• Y02D70/444Diversity systems; Multi-antenna systems, i.e. transmission or reception using multiple antennas using two or more spaced independent antennas

Abstract

Multiple antenna elements of a WTRU are used to form an adaptive antenna beam pattern for receiving signals in the downlink direction. The WTRU utilizes the formed antenna beam to form a transmission antenna beam for transmitting signals in the uplink direction. In an alternate embodiment, the multiple antenna elements are used to form a plurality of fixed, predetermined antenna beams. The WTRU then selects and switches to the one of the predetermined beams that yields the best downlink reception signals. The WTRU utilizes the selected beam pattern to transmit signals in the uplink direction. In an alternate embodiment, the WTRU receives spectral arrangement information and utilizing this information to avoid transmitting in the direction of spectrally adjacent WTRUs.

Description

    CROSS REFERENCE TO RELATED APPLICATION(S)
  • This application claims the benefit of U.S. Provisional Application 60/557,967; filed Mar. 31, 2004, which is incorporated by reference as if fully set forth.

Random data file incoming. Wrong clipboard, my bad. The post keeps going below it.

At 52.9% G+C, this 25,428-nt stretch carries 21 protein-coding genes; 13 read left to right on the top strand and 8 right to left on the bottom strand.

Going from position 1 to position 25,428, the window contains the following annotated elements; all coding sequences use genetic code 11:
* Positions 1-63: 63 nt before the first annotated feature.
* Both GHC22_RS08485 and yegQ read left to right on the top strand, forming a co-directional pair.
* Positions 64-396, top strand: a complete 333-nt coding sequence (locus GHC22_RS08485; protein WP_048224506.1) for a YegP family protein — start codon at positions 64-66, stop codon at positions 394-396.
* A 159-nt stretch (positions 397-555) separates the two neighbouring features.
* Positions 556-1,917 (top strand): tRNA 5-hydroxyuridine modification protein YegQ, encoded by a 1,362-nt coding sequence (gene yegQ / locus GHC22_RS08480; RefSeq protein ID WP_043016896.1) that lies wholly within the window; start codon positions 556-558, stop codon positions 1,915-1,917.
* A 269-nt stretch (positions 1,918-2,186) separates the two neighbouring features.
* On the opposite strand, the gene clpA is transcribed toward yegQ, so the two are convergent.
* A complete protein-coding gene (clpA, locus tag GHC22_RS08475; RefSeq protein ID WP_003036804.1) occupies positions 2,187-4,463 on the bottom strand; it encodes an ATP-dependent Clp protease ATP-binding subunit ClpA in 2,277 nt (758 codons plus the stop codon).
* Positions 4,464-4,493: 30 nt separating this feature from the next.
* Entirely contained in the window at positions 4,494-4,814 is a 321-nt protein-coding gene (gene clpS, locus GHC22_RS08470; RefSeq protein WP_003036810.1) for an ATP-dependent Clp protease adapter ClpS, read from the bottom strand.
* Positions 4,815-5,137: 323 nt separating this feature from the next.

• FIELD OF INVENTION
  • The present invention relates to a wireless communication system. More particularly, the present invention relates to mitigating wireless transmit/receive unit (WTRU) to WTRU interference in a wireless communication system.
  • BACKGROUND
  • Conventional wireless transmit/receive units (WTRUs) typically comprise a single omni-directional antenna that transmits and receives equally in all directions. Utilizing such antennas, however, significantly wastes WTRU resources as most of a WTRU's energy is used to transmit and receive in directions other than that which is intended. More significantly, this wasted energy is experienced as noise-like interference by nearby WTRUs. Such interference is especially momentous in cases where the uplink (UL) frequency of one WTRU is either the same or near the downlink (DL) frequency of another WTRU. This concept is illustrated in FIG. 1.
  • FIG. 1 shows a WTRU 102 transmitting omni-directionally. WTRU 104 has an omni-directional receiving beam 112. As the two WTRUs are physically and spectrally close, WTRU 104 experiences significant levels of interference and performance degradation. The interference radius 110 of the interfering WTRU 102 is determined by its own transmission level, the sensitivity of the receiving WTRU 104, the antenna pattern of WTRU 104, and the level of WTRU 104's desired signal. The performance degradation experienced by WTRU 104 reduces the signal-to-interference ratio (SIR) and therefore the signal-to-interference-plus-noise ratio of signals it receives. If significant enough, the interference 120 caused by WTRU 102 can lead to reduced data rates, loss of connection, and/or poor signal quality. This phenomenon is known as WTRU to WTRU (mobile station (MS)-MS) interference.